The below given basic technical terms are often made use of to define the quality/quantity of readings that are displayed by specific instruments. We decipher it for you to fathom its significance and have clear understanding of what it conveys.
The mathematical difference between the upper and lower range values is described as the span of a particular dimension.
Range 0 to150N, therefore span equals 150N
Range 20 to 220 °F, therefore span 200 °F.
Range 20 to150 psi, therefore span 130 psi.
Elevated Zero Range:
In a given range when the measured variable or the measured signal is found to be zero, and yet is greater than the lower range value then this range is defined as an Elevated Zero Range.
Example: -25 to 50 psi.
Suppressed Zero Range
When the measured variable value during a reading is recorded as zero, but is then found to be lesser than the lower range value then such a range is a suppressed zero range.
Example: 20 to 100 psi.
Is another basic technical terms used while measuring quantity, size, weight, distance or capacity of a substance which is ideally compared to a designated standard. This is sometimes referred to as measurand, which is defined as, a quantity that is intended to be measured. Example: Temperature, Pressure, rate of flow.
When an electrical, mechanical, pneumatic or any other variable is applied to the input of a device which needs to be measured, then this variable becomes the analog of the Measured Variable that is usually produced by a transducer.
Example: In a thermocouple thermometer, the measured signal is an EMF which is the electrical analog of the temperature applied to the thermocouple.
In a flow meter, the measured signal may be a differential pressure which is the analog of the rate of flow through an orifice.
In an electric tachometer system, the measured signal may be a voltage which is the electric analog of the speed of rotation of the part coupled to the tachometer generator.
An output signal is a basic technical term that is a variable produced by a device, element or system upon receiving an input signal.
The accuracy of an instrument indicates the deviation of the reading from a known value that is deemed to be accurate and is typically expressed as:
1. Percentage of full scale reading (upper range value).
Example: A 100 Kpa pressure gauge having an accuracy of ± 1 % would be accurate within ± 1 Kpa over the entire range of the instrument. That is the measured variable accuracy would be ± 1 Kpa, over the entire range of the Instrument.
2. Percentage of span.
Example: If a pressure gauge has a span of 200 Kpa and Accuracy of ± 0.5%.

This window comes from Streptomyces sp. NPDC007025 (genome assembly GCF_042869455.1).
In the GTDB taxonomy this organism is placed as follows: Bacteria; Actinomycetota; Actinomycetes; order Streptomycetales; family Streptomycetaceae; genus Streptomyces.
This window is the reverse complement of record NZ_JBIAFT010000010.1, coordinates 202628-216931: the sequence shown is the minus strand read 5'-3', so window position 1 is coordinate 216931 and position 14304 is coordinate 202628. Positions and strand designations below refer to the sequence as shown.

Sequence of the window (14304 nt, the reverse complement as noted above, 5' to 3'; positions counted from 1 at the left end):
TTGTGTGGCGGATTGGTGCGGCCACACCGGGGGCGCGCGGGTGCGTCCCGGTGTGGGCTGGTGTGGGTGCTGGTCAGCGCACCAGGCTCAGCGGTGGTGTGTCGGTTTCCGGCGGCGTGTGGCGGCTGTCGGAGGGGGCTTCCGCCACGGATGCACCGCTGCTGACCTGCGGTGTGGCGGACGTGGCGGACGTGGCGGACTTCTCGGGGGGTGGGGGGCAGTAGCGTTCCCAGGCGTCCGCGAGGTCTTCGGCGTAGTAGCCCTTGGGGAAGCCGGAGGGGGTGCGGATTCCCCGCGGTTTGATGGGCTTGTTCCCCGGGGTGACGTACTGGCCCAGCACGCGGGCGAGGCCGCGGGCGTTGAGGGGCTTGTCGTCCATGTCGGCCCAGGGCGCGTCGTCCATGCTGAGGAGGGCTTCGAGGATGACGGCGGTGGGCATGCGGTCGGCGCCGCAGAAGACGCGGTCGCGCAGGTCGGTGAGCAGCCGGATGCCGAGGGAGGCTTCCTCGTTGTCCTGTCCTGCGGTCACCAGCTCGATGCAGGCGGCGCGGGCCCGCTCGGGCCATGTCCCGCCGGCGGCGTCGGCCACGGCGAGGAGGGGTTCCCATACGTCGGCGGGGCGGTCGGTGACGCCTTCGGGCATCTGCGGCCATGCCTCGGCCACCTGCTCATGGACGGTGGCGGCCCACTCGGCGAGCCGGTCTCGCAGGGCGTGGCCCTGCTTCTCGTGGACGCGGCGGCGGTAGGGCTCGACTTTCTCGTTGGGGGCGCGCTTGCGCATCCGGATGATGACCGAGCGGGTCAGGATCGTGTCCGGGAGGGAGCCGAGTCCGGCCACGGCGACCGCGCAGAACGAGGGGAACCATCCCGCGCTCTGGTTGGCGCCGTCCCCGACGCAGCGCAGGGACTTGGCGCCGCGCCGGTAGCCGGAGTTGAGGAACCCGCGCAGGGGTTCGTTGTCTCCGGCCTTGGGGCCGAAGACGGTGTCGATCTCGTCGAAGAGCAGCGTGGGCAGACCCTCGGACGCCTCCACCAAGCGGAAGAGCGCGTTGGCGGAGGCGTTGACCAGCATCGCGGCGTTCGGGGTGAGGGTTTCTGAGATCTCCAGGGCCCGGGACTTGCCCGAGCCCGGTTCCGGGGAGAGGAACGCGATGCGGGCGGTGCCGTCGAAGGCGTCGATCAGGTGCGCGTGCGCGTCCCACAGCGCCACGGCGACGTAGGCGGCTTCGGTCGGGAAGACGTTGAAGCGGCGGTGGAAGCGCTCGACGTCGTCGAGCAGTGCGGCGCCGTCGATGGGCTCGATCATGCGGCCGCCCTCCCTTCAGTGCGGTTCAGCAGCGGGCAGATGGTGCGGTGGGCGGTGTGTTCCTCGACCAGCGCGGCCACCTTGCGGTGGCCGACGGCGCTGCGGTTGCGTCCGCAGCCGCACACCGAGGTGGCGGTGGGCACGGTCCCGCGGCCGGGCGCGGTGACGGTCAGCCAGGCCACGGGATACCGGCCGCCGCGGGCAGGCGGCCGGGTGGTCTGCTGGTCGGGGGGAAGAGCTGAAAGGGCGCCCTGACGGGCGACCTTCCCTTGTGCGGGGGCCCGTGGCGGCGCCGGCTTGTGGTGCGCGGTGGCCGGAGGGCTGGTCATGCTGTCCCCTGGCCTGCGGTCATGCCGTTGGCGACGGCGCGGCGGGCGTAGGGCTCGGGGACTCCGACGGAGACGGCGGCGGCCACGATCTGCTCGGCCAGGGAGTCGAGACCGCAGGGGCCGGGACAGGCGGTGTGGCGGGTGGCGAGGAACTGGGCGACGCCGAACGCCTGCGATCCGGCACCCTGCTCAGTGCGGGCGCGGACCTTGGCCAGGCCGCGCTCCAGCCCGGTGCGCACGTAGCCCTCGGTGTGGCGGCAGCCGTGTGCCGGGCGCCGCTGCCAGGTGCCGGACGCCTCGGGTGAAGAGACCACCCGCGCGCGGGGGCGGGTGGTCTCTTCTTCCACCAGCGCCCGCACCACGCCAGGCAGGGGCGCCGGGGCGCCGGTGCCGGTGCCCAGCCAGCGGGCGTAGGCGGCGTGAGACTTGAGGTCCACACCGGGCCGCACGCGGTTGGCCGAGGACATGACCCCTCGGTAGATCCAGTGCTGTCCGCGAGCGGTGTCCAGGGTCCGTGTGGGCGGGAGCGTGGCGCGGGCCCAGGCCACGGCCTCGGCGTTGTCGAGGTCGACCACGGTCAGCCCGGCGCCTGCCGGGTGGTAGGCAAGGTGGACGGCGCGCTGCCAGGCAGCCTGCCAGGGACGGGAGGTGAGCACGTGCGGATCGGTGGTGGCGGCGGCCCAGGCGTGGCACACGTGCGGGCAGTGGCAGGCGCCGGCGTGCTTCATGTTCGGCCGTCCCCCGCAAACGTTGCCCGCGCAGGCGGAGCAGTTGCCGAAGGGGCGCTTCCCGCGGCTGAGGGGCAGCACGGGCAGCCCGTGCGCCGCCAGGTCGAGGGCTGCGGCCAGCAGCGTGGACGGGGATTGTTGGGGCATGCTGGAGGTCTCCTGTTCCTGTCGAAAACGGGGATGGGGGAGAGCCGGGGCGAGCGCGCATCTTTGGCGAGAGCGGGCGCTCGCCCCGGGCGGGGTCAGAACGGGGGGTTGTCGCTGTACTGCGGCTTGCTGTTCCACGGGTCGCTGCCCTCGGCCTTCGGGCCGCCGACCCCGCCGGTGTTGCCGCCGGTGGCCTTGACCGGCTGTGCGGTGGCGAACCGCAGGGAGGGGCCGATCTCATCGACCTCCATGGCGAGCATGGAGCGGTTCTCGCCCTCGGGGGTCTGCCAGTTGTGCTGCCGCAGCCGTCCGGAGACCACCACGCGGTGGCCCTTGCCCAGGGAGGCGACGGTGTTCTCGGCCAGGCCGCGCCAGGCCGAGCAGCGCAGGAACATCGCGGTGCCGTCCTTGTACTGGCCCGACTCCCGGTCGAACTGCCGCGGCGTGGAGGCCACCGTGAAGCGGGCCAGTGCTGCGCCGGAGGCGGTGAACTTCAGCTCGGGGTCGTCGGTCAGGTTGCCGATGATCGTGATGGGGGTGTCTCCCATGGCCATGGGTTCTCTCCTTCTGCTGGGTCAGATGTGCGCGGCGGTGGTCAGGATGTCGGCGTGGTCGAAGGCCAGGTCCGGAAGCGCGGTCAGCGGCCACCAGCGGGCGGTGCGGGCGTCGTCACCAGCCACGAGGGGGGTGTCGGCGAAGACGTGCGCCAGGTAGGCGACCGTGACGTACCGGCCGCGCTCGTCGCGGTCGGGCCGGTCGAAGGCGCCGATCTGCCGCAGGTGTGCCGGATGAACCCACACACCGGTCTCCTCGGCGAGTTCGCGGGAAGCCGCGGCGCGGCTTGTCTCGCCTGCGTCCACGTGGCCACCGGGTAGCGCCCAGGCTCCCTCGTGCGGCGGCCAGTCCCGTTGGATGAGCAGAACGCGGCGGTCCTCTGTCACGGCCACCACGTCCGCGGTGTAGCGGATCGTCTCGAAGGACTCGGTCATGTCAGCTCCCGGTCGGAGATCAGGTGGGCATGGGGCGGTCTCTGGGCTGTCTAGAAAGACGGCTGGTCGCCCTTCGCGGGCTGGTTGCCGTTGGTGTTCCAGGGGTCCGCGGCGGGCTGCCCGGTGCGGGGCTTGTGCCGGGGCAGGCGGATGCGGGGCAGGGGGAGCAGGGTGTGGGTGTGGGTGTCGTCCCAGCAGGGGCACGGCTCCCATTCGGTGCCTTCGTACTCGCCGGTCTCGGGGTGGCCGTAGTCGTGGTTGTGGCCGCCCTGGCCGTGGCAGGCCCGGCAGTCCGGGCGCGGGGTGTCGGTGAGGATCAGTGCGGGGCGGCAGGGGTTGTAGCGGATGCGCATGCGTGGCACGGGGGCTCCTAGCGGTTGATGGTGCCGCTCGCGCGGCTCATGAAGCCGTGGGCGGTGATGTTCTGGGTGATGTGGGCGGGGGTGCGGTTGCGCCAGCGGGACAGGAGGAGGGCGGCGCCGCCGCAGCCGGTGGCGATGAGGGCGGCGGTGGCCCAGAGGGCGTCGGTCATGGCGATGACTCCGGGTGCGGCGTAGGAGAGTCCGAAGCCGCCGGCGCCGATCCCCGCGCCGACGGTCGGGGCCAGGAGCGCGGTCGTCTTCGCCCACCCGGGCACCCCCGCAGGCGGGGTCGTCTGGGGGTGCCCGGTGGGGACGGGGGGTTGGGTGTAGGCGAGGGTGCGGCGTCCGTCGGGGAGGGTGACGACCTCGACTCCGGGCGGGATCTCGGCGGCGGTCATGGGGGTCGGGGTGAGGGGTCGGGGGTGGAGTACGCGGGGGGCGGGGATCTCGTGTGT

Then for a reading of 150 Kpa that is recorded, the true value of measurement will be in between 150± 0.5×200 =150±1 That is, the true value of measurement is in between 149 Kpa and 151 Kpa.
3. Percentage of actual reading. For a reading of 2 volts in a voltmeter, with an accuracy of ±2% the inaccuracy would be ± 0.04 volts.
Accuracy Vs Precision:
While the words accuracy and precision sound pretty much similar to each other as to what they mean, but the fact is there are fundamental differences between the two.
Precision (a basic technical term) refers to the degree of correctness, a quantity that can be determined. This determination of quantity could be due to the result of multiple independent measurements, which presumably would improve precision. But when we talk of precision we are not considering how the value of a quantity compares to a “known” or “established” value.
Accuracy another basic technical term, on the other hand, does make this comparison. The accuracy of a measurement refers to how perfectly a measured value compares with a “known” or “established” standard.
Precision – When you measure the length of an object with a ruler and are confident that the measured value, which is in meters, is correct to 3 decimal points. Then you can now confidently state that the measurement has a precision of 1mm.
Accuracy – When you measure an object in comparison to a standard, whose length is known absolutely (because it’s a standard). Then the difference between the measured value and the known correct value is the accuracy of your measurement.
Is the ability of an instrument to reproduce the same measurement each time the same set of conditions are applied. This may not imply that the measurement is correct, but rather that the measurement is the same each time. Basic technical term.
Example: The concept of accuracy and repeatability in measurements can be illustrated by the throw of darts.
a. Poor Repeatability means poor Accuracy.
b. Good Accuracy means good repeatability.
c. Good Repeatability does not necessarily mean good Accuracy.
d. Repeatability does not include Hysteresis.
Is the change of an instrument or transducer output per unit change of the measured quantity. A sensitive instrument will produce clearly visible changes in response to small variations in the measured quantity. Typically an instrument with higher sensitivity will also have better repeatability and higher accuracy.
The smallest increment of change in the measured value that can be easily determined from the instrument display scale.
In process instrumentation the range through which an input signal may be vary upon reversal of direction, without initiating an observable change in the output signal. Dead band is usually expressed in percentage of span.
An instrument is said to exhibit hysteresis when there is a difference in readings depending whether the process of measurement is approached from above or below. Hysteresis usually is a result of the inelastic quality of an element or device. In other words, it may be due to the result of mechanical friction, magnetic effects, elastic deformation, or thermal effects. Hysteresis is expressed in percentage of span. Dead band term is included in the hysteresis.